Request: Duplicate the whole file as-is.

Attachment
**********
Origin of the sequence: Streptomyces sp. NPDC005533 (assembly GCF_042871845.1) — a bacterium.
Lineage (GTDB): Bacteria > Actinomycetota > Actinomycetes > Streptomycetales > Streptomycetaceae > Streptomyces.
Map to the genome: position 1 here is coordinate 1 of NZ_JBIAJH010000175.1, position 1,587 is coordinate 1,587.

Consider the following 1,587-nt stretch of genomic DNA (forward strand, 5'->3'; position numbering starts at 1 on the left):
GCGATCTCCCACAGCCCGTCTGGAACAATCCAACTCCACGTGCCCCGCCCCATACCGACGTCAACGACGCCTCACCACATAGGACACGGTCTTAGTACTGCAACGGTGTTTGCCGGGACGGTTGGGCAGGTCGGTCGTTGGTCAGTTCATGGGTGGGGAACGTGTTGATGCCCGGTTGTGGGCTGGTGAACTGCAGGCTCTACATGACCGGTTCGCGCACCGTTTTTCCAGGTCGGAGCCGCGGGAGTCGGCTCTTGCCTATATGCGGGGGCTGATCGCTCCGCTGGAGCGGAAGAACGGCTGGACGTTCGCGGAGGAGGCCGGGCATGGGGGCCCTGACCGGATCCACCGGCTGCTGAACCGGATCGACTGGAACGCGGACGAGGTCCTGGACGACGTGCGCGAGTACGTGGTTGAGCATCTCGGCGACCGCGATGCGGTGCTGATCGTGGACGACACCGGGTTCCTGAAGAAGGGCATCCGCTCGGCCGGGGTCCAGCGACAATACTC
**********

Origin of the sequence: Streptomyces sp. NPDC005533 (assembly GCF_042871845.1) — a bacterium.
Lineage (GTDB): Bacteria > Actinomycetota > Actinomycetes > Streptomycetales > Streptomycetaceae > Streptomyces.
Map to the genome: position 1 here is coordinate 1 of NZ_JBIAJH010000175.1, position 1,587 is coordinate 1,587.

Consider the following 1,587-nt stretch of genomic DNA (forward strand, 5'->3'; position numbering starts at 1 on the left):
GCGATCTCCCACAGCCCGTCTGGAACAATCCAACTCCACGTGCCCCGCCCCATACCGACGTCAACGACGCCTCACCACATAGGACACGGTCTTAGTACTGCAACGGTGTTTGCCGGGACGGTTGGGCAGGTCGGTCGTTGGTCAGTTCATGGGTGGGGAACGTGTTGATGCCCGGTTGTGGGCTGGTGAACTGCAGGCTCTACATGACCGGTTCGCGCACCGTTTTTCCAGGTCGGAGCCGCGGGAGTCGGCTCTTGCCTATATGCGGGGGCTGATCGCTCCGCTGGAGCGGAAGAACGGCTGGACGTTCGCGGAGGAGGCCGGGCATGGGGGCCCTGACCGGATCCACCGGCTGCTGAACCGGATCGACTGGAACGCGGACGAGGTCCTGGACGACGTGCGCGAGTACGTGGTTGAGCATCTCGGCGACCGCGATGCGGTGCTGATCGTGGACGACACCGGGTTCCTGAAGAAGGGCATCCGCTCGGCCGGGGTCCAGCGACAATACTC